Local business also benefited by having stalls at the 2000 festival, of the 770 stalls at the festival fifteen percent were local businesses. GFL (2002) states that, “It is our policy to try to accommodate local traders in preference to those coming from further a field. ” It is clear to see from the information provided by GFL that they make a considerable effort to involve the local community as much as possible in the festival and a large proportion of the direct spending and donations from the profits go directly to the local community.
Glastonbury Festival is a cultural event it can therefore be said that it can help to promote cultural tourism within the local community. Cultural tourism is defined by The World Tourism Organisation (1985, p6, cited in Hall, 1992 pp 23) as “movements of persons for essentially cultural motivations such as study tours, performing arts and cultural tours, travel to festivals and other cultural events, visits to sites and monuments, travel to study nature, folklore or art and pilgrimages”. As the Festival is such a well-known event it probably promotes tourism even when the festival is not actually on.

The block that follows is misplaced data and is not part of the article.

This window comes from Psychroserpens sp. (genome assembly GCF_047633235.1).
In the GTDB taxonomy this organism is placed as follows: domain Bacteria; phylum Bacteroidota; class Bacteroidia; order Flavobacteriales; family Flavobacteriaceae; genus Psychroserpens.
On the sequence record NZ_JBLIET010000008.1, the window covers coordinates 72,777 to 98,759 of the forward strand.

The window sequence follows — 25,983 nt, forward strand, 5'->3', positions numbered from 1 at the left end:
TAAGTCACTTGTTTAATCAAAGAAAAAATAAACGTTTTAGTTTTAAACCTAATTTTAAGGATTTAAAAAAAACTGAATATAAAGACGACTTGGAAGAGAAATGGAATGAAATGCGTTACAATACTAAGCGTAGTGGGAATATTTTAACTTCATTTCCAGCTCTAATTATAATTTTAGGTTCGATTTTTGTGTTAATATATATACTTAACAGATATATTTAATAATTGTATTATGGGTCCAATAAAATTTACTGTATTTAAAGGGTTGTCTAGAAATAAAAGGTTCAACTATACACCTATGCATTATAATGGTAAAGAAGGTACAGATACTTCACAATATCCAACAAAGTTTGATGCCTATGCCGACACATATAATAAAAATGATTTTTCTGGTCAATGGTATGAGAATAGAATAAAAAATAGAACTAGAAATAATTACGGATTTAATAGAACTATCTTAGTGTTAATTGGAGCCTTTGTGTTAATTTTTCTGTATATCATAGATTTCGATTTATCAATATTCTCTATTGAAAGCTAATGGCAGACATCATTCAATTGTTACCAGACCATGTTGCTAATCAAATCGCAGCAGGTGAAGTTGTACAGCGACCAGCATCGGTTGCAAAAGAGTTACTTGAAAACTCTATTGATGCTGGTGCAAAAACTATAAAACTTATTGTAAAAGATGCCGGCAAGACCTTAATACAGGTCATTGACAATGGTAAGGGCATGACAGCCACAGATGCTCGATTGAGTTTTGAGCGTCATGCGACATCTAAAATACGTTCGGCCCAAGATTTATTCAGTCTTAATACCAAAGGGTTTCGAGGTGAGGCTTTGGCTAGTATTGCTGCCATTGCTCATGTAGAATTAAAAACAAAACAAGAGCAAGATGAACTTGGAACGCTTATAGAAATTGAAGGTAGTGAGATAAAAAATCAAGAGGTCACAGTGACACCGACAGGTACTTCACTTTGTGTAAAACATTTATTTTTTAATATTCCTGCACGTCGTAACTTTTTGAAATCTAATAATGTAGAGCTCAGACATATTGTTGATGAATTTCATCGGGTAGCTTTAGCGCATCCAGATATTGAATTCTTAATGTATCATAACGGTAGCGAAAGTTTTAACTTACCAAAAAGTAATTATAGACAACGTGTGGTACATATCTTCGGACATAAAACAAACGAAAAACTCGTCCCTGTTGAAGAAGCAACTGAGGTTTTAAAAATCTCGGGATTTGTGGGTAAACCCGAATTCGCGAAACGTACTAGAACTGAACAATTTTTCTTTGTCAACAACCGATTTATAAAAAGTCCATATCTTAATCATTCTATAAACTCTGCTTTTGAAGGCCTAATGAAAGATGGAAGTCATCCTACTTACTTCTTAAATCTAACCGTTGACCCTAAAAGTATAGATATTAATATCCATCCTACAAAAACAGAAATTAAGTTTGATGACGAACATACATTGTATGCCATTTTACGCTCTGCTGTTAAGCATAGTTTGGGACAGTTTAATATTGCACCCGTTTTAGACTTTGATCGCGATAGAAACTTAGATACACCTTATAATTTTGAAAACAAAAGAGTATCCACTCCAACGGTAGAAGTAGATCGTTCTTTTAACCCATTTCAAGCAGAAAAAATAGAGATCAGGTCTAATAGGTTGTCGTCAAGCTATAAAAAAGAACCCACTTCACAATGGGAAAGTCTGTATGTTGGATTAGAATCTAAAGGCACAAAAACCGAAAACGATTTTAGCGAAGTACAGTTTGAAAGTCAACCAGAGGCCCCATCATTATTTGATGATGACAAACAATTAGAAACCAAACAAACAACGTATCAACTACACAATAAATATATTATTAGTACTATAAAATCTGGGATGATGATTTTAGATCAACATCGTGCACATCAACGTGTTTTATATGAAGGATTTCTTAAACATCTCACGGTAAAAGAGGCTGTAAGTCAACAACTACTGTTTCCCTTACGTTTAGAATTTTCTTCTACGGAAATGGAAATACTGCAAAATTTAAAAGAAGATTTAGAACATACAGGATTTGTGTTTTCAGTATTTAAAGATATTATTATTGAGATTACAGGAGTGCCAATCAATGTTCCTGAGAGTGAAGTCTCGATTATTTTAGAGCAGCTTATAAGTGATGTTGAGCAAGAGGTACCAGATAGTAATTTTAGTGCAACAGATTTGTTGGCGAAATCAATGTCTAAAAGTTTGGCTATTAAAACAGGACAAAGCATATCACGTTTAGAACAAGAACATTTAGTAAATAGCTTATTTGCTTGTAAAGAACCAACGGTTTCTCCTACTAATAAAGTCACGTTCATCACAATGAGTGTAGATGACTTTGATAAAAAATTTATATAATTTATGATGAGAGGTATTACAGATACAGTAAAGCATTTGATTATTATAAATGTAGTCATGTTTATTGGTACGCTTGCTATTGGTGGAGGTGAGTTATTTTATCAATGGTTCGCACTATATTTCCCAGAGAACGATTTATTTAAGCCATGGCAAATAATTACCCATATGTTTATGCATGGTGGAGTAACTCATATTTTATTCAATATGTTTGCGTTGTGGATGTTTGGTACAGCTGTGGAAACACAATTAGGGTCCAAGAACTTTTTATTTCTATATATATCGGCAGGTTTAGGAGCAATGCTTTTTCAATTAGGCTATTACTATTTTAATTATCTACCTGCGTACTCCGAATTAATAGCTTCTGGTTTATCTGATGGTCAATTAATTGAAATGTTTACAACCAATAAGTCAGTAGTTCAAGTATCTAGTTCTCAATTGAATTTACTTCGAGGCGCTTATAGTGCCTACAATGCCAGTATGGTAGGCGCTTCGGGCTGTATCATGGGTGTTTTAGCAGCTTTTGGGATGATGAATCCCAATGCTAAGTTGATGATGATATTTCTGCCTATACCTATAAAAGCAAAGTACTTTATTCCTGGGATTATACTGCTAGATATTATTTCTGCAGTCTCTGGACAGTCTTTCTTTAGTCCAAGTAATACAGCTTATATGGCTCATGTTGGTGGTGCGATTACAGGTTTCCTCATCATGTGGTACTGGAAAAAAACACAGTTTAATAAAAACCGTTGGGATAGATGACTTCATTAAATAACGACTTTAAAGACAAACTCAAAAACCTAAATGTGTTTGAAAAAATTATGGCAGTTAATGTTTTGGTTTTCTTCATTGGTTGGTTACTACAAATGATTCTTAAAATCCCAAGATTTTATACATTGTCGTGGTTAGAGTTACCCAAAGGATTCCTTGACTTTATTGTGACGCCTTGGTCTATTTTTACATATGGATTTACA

Those who have heard of the festival may want to visit Glastonbury at other times of the year. GFL are aware of the festival’s ability to promote tourism in the local area, as stated by the Commercial Manager, “the festival brings a lot of money into the local area, and gives it a boost in tourism” (Commercial Manager of the Glastonbury Festival, 2001, cited in Herbert, 2001). However, Van Harssel (1994, cited in Herbert, 2001) stated that a greater level of tourist activity may cause increased overcrowding and congestion, which in itself affects residents’ daily lives”.